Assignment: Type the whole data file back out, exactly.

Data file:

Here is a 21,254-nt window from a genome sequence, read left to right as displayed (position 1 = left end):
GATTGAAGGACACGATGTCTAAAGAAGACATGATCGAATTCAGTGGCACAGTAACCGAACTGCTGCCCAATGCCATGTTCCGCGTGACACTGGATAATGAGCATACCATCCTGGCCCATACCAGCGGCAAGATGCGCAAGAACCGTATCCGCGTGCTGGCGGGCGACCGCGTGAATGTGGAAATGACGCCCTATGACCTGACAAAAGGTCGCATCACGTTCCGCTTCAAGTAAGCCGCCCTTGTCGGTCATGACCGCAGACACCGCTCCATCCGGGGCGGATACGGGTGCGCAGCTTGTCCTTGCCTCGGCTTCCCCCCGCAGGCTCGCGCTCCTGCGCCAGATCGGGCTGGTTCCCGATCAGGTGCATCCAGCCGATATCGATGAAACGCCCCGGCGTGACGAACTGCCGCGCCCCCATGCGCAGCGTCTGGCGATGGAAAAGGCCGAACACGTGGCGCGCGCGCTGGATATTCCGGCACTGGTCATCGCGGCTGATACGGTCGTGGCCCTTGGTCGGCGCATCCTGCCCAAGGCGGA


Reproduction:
Here is a 21,254-nt window from a genome sequence, read left to right as displayed (position 1 = left end):
GATTGAAGGACACGATGTCTAAAGAAGACATGATCGAATTCAGTGGCACAGTAACCGAACTGCTGCCCAATGCCATGTTCCGCGTGACACTGGATAATGAGCATACCATCCTGGCCCATACCAGCGGCAAGATGCGCAAGAACCGTATCCGCGTGCTGGCGGGCGACCGCGTGAATGTGGAAATGACGCCCTATGACCTGACAAAAGGTCGCATCACGTTCCGCTTCAAGTAAGCCGCCCTTGTCGGTCATGACCGCAGACACCGCTCCATCCGGGGCGGATACGGGTGCGCAGCTTGTCCTTGCCTCGGCTTCCCCCCGCAGGCTCGCGCTCCTGCGCCAGATCGGGCTGGTTCCCGATCAGGTGCATCCAGCCGATATCGATGAAACGCCCCGGCGTGACGAACTGCCGCGCCCCCATGCGCAGCGTCTGGCGATGGAAAAGGCCGAACACGTGGCGCGCGCGCTGGATATTCCGGCACTGGTCATCGCGGCTGATACGGTCGTGGCCCTTGGTCGGCGCATCCTGCCCAAGGCGGA